In discussing his nascent novel with his editor, the writer says
In my religion, God and all the rituals and sacraments would stand for the real world. The religion would be a means of perceiving the real world in a sacramental way. A Gnostic ascension. A secret at the heart of it. And the secret is—everything. Common reality. The day outside the church window.
Isn’t that an apt description of certain types of fiction writers and what they aspire to write? I think it is.
There’s also a wonderful section in the story where the writer is running with the idea for his novel and poses a series of what if’s.
What if…Jesus had in the end refused to die on the cross? Had run away…out of a desire to share our human life completely, even our common unheroic fate. Because the true novelty, for God, would lie not in the redemption of men—an act he could perform with a millionth part of the creative effort he had expended in creating the world—but in being a human being entire, growing [too] old and impotent to redeem anybody, including himself.
Which again, to me, comes back to an idea of true heroism consisting of facing the mundane, and, perhaps, of seeing the other in the mundane. One value of fantasy, then, is in allowing us to see this more clearly through the use of fantastical elements. That fantastical elements can, by heightening our perception, heightening our experience of the world—sometimes through stylization, sometimes through other means—reveal the mystery in the mundane. Fantasy doesn’t do this better than “realistic” fiction, but it provides a different entry point and different perspective.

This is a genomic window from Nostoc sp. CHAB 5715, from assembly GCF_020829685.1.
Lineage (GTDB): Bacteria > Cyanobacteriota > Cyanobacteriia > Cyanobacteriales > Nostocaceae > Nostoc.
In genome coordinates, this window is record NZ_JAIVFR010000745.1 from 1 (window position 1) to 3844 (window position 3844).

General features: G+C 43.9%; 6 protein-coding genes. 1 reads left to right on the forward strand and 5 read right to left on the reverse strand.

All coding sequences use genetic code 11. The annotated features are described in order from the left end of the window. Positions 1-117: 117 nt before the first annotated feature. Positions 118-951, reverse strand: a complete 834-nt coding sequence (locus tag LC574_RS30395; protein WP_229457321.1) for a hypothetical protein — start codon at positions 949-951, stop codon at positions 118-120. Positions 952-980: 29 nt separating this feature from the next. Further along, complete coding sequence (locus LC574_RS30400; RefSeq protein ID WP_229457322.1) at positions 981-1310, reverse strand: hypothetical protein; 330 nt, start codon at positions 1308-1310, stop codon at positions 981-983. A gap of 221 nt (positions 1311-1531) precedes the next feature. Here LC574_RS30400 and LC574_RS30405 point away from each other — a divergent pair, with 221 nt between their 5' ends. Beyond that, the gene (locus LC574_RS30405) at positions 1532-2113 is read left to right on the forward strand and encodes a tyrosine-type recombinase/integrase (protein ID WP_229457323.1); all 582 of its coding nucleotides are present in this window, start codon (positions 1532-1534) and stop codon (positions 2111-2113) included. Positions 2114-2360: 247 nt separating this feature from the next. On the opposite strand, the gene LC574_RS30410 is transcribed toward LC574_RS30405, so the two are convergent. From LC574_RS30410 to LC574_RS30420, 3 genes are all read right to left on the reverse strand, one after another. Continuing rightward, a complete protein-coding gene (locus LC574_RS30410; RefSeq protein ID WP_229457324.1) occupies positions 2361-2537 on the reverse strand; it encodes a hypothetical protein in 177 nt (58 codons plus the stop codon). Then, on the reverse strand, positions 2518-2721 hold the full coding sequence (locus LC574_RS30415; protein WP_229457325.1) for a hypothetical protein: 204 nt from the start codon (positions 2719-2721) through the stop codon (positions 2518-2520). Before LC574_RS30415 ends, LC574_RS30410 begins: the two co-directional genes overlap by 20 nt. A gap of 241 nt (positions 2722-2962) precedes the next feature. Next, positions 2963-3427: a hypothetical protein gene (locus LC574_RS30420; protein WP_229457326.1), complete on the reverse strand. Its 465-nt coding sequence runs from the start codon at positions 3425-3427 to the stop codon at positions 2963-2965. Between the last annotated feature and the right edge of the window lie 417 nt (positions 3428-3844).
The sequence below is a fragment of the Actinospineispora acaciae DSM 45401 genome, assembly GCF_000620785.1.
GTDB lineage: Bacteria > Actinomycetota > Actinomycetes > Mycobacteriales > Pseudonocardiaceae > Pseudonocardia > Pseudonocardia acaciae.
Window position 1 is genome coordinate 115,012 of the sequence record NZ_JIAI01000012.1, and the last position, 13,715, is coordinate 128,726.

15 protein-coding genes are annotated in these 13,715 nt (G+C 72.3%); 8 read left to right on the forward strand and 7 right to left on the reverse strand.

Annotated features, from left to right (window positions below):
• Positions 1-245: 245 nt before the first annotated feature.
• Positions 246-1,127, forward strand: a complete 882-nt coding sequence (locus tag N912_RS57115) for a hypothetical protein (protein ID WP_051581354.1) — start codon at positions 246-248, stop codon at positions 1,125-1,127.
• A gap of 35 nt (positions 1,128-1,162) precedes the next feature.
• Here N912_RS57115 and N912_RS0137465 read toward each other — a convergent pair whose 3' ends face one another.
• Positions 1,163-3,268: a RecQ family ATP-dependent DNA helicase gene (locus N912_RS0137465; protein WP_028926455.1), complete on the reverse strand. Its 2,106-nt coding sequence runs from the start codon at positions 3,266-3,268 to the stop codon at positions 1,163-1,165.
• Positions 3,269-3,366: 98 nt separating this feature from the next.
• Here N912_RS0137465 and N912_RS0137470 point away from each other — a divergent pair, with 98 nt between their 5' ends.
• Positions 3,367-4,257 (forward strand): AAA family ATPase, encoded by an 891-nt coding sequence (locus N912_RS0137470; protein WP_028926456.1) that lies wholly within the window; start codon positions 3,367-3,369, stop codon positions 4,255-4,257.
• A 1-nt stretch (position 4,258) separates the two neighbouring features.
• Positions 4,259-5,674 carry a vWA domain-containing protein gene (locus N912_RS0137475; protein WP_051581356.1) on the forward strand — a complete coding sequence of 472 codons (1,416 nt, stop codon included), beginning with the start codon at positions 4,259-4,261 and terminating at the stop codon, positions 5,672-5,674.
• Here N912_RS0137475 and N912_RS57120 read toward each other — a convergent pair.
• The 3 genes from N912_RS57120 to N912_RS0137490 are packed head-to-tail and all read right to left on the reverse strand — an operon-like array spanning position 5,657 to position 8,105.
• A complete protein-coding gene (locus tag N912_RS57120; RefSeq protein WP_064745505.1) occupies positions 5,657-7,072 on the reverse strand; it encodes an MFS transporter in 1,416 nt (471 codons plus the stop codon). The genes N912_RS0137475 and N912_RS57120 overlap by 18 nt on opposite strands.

But I’m getting off-topic, because it’s not entirely clear that Crowley’s meaning in the story is the same as the meaning I’ve taken from it. Again, all writers use different delivery systems, and sometimes those delivery systems also take them to different places rather than the same place.